Hope Dies Last is an oral history of the idea of hope. It was published during some of the darkest days of the Bush administration. When Bush was at the height of his popularity. The USA was just about to invade Iraq, the Senate was rubber stamping Bush's legistlation etc. It was a time of little hope for anyone on the Left. Studs book was an attempt at intervened to dispell this hopelessness. This is why its subtitled Making a Difference in an Indifferent World.
It would be impossible to summarize Studs oral history. Impossible to summarize how all the remarkable people he interviews perserve to make a difference in an indifferent world. He interviews so many remarakble people who have done remarkable things in an indifferent world from many organizer's, to Pete Seeger, to teachers to citizens of Japanese origin internee in US concentration camps during world war II etc. etc. He also interviews a truly repellant human being-- the man who dropped the atomic bombs on Japan and shows a twisted sort of pride at the murder of tens of thousands.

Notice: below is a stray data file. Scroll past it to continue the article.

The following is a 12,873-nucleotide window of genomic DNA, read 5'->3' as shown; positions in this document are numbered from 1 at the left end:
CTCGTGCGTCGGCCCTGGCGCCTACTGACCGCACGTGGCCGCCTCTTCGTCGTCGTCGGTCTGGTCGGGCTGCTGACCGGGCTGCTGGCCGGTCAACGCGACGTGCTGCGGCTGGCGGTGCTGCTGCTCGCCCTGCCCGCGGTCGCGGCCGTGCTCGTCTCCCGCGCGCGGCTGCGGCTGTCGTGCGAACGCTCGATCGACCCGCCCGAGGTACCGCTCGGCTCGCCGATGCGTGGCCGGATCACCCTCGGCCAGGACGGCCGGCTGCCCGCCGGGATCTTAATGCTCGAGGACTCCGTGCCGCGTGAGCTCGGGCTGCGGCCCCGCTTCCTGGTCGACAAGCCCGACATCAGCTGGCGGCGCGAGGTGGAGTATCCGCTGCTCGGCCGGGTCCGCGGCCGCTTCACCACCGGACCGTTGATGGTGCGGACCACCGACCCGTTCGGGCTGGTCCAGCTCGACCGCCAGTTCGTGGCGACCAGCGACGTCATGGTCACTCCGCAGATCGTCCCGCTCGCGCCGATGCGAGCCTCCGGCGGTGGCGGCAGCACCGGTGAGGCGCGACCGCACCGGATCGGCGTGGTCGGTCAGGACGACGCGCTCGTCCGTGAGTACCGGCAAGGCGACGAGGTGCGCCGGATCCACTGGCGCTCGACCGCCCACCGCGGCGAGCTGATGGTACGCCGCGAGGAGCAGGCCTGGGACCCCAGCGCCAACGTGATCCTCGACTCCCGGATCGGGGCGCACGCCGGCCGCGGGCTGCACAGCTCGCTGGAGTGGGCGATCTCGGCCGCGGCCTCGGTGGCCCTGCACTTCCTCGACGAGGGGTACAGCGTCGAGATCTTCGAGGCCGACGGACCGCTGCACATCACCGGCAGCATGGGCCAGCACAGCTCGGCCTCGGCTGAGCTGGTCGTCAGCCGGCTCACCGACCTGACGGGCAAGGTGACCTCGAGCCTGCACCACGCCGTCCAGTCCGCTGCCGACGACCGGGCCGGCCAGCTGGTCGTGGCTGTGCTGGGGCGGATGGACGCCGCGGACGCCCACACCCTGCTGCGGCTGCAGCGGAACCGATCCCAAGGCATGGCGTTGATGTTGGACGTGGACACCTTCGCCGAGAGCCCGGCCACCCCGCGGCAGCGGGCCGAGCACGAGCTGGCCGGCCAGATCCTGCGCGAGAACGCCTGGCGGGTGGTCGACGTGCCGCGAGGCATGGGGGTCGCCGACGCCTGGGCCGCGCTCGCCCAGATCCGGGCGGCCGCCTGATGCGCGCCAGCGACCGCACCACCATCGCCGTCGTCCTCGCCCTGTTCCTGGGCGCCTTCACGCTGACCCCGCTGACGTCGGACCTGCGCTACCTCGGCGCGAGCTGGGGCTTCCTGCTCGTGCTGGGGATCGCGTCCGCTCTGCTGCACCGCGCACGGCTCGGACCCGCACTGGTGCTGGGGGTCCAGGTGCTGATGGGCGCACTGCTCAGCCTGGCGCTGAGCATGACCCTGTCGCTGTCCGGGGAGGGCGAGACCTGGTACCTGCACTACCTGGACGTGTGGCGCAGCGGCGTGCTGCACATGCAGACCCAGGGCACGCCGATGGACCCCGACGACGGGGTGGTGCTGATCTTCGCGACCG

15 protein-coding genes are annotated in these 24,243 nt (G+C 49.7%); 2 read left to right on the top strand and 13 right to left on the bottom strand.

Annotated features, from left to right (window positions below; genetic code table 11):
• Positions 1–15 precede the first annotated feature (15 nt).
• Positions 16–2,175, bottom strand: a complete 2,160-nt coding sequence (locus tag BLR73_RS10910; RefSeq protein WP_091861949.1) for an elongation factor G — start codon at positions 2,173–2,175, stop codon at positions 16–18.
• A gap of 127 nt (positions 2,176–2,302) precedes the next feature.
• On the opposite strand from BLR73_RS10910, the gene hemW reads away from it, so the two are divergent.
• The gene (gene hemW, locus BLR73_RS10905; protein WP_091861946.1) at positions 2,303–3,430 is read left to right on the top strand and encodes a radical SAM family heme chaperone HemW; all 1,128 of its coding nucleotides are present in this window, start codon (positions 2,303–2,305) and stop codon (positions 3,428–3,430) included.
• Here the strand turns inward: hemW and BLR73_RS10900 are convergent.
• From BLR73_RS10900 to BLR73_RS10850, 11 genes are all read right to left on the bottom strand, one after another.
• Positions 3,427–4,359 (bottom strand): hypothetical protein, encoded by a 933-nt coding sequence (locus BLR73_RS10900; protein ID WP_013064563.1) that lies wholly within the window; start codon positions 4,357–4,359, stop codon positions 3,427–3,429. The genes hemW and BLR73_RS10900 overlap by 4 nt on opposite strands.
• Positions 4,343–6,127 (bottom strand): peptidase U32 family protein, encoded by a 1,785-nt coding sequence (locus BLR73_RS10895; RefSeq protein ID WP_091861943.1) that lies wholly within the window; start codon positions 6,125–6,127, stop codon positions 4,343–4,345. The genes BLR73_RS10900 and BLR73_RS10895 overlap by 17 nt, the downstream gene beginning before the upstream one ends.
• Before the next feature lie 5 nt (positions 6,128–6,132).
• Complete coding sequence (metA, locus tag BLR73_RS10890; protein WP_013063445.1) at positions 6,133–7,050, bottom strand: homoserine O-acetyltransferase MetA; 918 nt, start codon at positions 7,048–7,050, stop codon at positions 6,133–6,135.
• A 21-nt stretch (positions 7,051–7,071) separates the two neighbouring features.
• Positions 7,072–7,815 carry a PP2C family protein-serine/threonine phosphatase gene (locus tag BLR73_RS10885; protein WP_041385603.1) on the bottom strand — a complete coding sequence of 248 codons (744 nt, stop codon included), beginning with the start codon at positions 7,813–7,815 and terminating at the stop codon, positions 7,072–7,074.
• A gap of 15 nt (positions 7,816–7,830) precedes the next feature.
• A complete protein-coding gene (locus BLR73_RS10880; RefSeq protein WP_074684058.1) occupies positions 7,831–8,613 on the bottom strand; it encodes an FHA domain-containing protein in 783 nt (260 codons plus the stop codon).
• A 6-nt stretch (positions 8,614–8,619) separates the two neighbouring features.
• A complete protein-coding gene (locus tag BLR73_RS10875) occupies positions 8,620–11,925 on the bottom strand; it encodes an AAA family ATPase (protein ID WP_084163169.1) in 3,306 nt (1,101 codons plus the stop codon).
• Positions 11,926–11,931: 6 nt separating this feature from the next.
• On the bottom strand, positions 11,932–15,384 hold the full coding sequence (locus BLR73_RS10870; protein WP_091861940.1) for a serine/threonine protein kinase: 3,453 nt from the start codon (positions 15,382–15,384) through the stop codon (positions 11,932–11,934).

Now there is a different president in Washington. One that is better then the Bush administration in many important ways. But his administration is still fucking up the world with its horrendous economic policy. An economic policy that as David Harvey points out is strengthening the capitalist class instead of bailing out the people who are loosing their homes. This president speaks of the audacity of hope. And I can't help but think that when Obama was an organizer in Chicago he was influenced by the discourse of hope of Studs and his interviewees. But the big difference is that Obama speaks hope as audacious in-itself. Studs and the remarkable people he interviews, see it as a necessary means, a source of inspiration for making the world a better place.
Read this book. Don't just take it from me. Take it from Studs.
Friday, April 10, 2009
Let Me stand Alone
In my mind you are still 23.
Trapped in your youth by death.
Today you would have turned
30 had you not stood